All-Time Greatest Point Spread Finishes - No. 1
by Josh Nagel - 01/09/2009
This was the $30 million miracle heard around the sports betting world and, for some of us, our ears are still ringing from the memory.
The $30 million was the estimated amount that swung from one set of gamblers to another when the most seemingly meaningless half-court heave banged in off the glass and sent scores of gamblers into an abyss of misery.
Duke's last field goal of the 2004 Final Four semifinal proved that even when the Blue Devils lose a game, they find a way to make a lasting imprint. This ending gave Duke haters more ammunition for the cause, as even many of those who bet on the Devils were left empty handed and shaking their heads. At least everyone got a good story out of it.
Score: Connecticut 79, Duke 78
Date: April 3, 2004
Spread: Connecticut -2
Why it was memorable: For Chris Duhon's half-court prayer that seemed to take an eternity to come down. When it finally did - through the hoop - the buzzer-beating three-pointer allowed Duke to cover the two-point spread in a most unlikely way after an unusual sequence of events set the stage for the spoiler.
Connecticut seemed to be the logical pick here for several reasons. In short, the Huskies had the better team that season, with All Americans Emeka Okafor and Ben Gordon leading the way. Duke had one of its lesser-talented but gritty teams, so it was not a huge surprise to see Shelden Williams and company in another Final Four.
But conventional wisdom suggested that Duke would hang around for a while but ultimately succumb to the more athletic and gifted Huskies. The line was an interesting one, as well. This looked like one of those rare occasions in which the public was likely to back the underdog based on Duke's reputation, and there was apparent value in laying just a basket with Connecticut.
It was tempting to bet the money line here at -135 but, then again, if you can't lay two points here, you really need to re-think whether to back the Huskies. The irony is that many bettors took Duke on the money line, which left both sides anguishing after the wild finish.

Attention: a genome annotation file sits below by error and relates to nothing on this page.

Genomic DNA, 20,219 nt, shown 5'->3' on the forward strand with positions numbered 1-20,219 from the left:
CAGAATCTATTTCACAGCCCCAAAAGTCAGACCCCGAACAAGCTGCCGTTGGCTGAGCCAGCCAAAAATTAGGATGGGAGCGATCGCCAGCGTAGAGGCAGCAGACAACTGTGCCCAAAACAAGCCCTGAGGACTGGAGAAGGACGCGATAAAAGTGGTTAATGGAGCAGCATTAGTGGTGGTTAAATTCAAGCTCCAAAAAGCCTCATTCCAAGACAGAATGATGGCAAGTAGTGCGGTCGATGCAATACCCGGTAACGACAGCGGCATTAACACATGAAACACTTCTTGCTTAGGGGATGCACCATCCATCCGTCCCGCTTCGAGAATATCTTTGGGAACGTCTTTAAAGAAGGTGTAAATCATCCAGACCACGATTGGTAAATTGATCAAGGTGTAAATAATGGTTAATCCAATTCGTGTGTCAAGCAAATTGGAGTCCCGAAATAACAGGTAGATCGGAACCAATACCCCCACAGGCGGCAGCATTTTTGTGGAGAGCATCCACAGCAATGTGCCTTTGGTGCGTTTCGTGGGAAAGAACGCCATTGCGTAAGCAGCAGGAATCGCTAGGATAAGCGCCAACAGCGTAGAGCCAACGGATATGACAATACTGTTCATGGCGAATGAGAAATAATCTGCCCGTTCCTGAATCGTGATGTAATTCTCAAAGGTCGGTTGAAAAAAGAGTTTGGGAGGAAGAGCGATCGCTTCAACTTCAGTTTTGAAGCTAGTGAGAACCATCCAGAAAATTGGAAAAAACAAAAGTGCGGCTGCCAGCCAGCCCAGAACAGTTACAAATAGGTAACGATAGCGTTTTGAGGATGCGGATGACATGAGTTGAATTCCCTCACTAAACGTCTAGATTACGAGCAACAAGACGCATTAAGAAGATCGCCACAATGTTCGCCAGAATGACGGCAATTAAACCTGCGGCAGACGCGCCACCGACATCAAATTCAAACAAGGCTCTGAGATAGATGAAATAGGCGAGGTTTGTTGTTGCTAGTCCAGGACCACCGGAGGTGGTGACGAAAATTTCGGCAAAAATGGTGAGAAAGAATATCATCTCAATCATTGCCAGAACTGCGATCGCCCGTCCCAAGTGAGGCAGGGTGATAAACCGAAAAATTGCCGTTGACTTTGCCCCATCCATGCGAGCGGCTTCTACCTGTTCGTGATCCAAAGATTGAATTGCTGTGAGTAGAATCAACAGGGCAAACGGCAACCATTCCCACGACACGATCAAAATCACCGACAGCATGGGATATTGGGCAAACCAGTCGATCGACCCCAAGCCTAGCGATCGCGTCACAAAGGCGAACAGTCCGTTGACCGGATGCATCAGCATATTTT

The game was predictably tight but unexpectedly marred by poor shooting on both sides for most of the way. Duke actually built an eight-point lead in the second half before going stone cold, allowing the Huskies to take command.
Unable to get a basket to stem the tide, Duke squandered its lead and let UConn pull away. Leading, 78-75, with time winding down, Okafor rebounded a Duke miss and was fouled with three seconds left.
It quickly became apparent what Huskies bettors needed: Either make them or miss them both. If Okafor makes them both, UConn goes up five and the best Duke can do is get a push, and that would take a miracle. If Okafor - who shot about 50 percent from the line - misses them both, the Huskies would be forced to defend Duke's last-second shot, making it more unlikely to go in. And if Okafor were to just make one, it's better if he hits the first, because missing the second would cause time to run off while the rebound was secured.
Naturally, none of the above took place. Okafor missed the first but made the second, creating the worst-possible scenario. That is, he sealed the game by giving the Huskies a four-point lead but they now had no motivation to play defense on the final play, and Duke could save time by rolling the ball down court on the inbounds pass.
Duhon picked up the ball after a couple of bounces and dribbled twice. Then, with the form of a first-grader attempting a free throw, he pushed the ball from his chest high into the air and out of sight of the cameras. The ball hung up for so long that the CBS cameras actually had time to pan toward a shot of Duke coach Mike Krzyzewski and Connecticut coach Jim Calhoun shaking hands at mid-court before zooming back to the final shot.
The ball smacked the center of the backboard with a resounding thud and went straight through the hoop. An otherwise insignificant shot, unless you had a portion of the $30 million that was riding on it.